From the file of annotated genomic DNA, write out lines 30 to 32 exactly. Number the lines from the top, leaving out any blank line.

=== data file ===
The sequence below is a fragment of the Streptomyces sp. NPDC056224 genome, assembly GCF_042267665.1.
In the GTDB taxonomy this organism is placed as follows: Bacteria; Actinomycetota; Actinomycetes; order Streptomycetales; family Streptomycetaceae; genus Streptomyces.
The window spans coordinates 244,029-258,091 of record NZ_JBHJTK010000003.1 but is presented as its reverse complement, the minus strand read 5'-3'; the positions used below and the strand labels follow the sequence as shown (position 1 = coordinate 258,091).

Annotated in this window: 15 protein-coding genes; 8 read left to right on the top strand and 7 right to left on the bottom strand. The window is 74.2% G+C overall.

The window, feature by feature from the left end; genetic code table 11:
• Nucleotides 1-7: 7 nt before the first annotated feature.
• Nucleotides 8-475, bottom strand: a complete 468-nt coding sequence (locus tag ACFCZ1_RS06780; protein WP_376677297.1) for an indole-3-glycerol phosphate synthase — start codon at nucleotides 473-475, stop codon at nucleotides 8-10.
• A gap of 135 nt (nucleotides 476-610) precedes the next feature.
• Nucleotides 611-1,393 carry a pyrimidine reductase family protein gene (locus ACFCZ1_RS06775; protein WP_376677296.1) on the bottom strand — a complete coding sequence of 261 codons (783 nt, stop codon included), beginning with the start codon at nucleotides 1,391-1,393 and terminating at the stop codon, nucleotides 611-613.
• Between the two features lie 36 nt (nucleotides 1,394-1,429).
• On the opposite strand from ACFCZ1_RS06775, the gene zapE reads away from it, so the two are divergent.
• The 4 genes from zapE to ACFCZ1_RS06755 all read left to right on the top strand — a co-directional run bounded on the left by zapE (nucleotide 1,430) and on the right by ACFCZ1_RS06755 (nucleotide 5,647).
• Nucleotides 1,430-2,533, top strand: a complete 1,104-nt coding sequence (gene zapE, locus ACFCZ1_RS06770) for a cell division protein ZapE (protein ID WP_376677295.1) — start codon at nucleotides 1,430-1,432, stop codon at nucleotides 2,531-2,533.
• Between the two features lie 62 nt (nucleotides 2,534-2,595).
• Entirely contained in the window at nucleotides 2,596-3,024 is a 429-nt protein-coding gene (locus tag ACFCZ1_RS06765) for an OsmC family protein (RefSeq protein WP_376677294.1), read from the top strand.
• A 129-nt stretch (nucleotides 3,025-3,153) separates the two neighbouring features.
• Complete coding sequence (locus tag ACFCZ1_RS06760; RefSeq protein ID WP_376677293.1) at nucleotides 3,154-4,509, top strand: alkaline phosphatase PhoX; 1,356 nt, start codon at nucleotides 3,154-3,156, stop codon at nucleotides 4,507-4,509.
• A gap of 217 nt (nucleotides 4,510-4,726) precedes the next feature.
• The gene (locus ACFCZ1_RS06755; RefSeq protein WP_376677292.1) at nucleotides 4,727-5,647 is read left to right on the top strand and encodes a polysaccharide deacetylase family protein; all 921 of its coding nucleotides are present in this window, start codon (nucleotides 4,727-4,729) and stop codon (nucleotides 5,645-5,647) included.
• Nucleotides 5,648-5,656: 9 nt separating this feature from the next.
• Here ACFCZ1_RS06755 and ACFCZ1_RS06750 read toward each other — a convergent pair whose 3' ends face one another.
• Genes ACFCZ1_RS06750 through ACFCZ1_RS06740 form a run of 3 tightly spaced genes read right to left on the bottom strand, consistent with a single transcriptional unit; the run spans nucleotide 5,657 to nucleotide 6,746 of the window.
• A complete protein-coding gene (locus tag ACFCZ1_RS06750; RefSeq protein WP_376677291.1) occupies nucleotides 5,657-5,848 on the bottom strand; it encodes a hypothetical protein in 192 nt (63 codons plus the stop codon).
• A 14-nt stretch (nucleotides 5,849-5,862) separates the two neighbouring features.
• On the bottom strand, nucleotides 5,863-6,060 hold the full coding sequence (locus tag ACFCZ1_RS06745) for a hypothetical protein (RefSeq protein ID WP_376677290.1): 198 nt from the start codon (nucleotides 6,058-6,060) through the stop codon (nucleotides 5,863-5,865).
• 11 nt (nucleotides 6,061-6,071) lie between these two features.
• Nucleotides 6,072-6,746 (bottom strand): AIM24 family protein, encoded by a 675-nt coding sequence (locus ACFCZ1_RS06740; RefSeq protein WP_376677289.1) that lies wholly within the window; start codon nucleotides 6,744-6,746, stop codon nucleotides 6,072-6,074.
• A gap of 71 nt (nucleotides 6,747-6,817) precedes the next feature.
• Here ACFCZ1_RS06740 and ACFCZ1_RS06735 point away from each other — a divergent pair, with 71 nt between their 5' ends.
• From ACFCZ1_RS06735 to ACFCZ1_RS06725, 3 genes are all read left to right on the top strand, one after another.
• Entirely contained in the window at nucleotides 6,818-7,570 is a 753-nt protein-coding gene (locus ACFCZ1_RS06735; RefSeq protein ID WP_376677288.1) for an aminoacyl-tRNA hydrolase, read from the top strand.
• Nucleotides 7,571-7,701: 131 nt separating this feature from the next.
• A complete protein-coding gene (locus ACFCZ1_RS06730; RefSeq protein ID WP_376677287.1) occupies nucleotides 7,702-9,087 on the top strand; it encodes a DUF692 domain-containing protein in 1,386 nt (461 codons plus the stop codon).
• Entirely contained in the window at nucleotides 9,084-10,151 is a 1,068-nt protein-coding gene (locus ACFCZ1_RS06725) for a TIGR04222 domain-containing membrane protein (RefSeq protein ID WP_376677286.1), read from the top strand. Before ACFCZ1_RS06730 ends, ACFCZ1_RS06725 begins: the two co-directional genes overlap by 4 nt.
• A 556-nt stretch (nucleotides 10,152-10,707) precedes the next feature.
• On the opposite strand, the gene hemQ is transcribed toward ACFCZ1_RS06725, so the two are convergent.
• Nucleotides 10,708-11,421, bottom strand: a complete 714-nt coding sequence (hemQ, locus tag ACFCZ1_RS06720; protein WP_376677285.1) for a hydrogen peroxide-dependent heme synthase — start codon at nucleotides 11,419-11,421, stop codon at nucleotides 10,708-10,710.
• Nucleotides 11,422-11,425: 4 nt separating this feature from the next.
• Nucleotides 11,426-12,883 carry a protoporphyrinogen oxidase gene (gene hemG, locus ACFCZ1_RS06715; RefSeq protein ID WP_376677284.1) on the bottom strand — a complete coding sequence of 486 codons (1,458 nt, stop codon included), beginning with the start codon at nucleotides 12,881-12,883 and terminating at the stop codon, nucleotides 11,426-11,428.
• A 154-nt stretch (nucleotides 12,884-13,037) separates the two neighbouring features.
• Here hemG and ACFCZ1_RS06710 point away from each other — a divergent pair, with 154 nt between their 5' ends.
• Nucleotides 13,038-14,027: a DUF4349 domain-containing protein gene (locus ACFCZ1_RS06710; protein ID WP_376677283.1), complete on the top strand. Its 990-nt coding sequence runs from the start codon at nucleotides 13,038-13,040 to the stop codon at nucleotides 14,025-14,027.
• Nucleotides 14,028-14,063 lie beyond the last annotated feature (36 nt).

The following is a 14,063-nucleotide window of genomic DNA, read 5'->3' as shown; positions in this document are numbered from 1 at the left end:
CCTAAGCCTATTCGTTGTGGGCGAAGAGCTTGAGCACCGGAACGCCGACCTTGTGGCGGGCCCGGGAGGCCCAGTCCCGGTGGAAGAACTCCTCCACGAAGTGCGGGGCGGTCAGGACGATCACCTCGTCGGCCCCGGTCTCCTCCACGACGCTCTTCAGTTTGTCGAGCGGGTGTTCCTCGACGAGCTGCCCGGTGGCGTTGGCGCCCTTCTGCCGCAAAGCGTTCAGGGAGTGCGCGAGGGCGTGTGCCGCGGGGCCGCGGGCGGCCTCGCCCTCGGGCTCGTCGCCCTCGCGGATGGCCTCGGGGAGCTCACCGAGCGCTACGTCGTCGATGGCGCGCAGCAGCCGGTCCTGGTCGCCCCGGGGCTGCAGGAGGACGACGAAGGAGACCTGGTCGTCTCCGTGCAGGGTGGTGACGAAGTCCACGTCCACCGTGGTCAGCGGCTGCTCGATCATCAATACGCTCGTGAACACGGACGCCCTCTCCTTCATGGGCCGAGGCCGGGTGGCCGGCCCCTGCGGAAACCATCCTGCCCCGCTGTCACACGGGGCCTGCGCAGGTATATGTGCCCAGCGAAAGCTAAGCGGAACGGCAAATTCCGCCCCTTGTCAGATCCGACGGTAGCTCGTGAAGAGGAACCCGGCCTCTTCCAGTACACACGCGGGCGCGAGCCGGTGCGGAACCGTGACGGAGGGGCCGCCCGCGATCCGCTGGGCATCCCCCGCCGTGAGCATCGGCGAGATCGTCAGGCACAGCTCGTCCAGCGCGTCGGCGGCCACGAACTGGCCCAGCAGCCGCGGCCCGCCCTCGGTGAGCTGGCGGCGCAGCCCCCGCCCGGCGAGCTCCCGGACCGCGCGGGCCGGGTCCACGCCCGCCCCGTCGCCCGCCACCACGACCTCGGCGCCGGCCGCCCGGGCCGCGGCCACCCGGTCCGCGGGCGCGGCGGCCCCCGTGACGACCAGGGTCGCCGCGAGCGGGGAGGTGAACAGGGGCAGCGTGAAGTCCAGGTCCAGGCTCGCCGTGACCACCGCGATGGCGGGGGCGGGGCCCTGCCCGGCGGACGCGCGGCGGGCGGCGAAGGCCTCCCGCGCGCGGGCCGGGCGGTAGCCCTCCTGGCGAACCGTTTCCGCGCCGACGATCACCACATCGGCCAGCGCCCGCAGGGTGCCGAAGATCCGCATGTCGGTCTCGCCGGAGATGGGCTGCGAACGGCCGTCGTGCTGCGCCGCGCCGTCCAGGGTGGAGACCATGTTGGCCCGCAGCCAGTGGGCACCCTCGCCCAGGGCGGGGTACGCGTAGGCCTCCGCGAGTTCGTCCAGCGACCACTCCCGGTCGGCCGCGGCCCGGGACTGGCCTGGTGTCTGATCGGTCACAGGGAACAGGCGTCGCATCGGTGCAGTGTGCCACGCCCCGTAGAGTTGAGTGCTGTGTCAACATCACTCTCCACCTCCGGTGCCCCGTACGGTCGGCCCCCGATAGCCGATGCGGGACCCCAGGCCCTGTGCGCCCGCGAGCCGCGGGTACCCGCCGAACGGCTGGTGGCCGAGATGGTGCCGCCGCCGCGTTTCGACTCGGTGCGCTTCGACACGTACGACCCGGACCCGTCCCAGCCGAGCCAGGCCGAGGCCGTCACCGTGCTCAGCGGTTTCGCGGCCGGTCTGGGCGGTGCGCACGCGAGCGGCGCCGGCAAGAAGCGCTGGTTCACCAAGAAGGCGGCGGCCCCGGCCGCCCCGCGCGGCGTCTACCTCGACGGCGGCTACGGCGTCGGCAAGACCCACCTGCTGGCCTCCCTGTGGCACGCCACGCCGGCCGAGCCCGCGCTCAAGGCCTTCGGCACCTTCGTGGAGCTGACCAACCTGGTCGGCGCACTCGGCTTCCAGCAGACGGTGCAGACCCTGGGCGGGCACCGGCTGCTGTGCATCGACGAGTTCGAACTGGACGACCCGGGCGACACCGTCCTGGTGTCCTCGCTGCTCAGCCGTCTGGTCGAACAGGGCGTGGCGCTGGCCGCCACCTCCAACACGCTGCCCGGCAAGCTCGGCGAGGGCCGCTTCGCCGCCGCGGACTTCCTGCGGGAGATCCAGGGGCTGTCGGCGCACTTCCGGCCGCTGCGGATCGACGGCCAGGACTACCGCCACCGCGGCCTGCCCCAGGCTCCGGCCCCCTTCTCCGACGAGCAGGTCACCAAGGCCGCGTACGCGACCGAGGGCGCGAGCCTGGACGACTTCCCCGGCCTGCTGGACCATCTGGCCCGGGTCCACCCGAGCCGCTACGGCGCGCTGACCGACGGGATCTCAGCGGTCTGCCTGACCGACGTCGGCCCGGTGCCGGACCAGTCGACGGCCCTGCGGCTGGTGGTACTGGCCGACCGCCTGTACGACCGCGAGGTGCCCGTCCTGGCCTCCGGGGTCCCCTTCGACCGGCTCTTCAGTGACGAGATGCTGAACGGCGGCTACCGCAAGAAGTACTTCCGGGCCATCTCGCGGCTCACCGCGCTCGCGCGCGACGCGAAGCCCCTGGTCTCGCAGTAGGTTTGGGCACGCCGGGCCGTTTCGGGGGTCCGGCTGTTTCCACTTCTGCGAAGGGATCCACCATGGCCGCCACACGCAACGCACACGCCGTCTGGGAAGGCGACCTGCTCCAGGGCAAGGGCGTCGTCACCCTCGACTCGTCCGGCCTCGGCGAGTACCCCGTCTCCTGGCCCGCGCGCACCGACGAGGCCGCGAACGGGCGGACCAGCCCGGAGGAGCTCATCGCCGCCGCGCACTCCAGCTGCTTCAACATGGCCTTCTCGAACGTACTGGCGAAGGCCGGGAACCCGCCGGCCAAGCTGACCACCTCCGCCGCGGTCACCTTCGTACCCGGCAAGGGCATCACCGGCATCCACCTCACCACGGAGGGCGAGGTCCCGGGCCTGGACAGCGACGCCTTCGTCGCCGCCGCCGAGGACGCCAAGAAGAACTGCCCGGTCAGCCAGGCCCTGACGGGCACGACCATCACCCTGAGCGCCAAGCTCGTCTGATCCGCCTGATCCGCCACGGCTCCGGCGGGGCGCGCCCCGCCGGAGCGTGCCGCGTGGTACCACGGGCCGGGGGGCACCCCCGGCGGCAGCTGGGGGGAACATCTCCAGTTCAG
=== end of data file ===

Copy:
• From ACFCZ1_RS06735 to ACFCZ1_RS06725, 3 genes are all read left to right on the top strand, one after another.
• Entirely contained in the window at nucleotides 6,818-7,570 is a 753-nt protein-coding gene (locus ACFCZ1_RS06735; RefSeq protein ID WP_376677288.1) for an aminoacyl-tRNA hydrolase, read from the top strand.
• Nucleotides 7,571-7,701: 131 nt separating this feature from the next.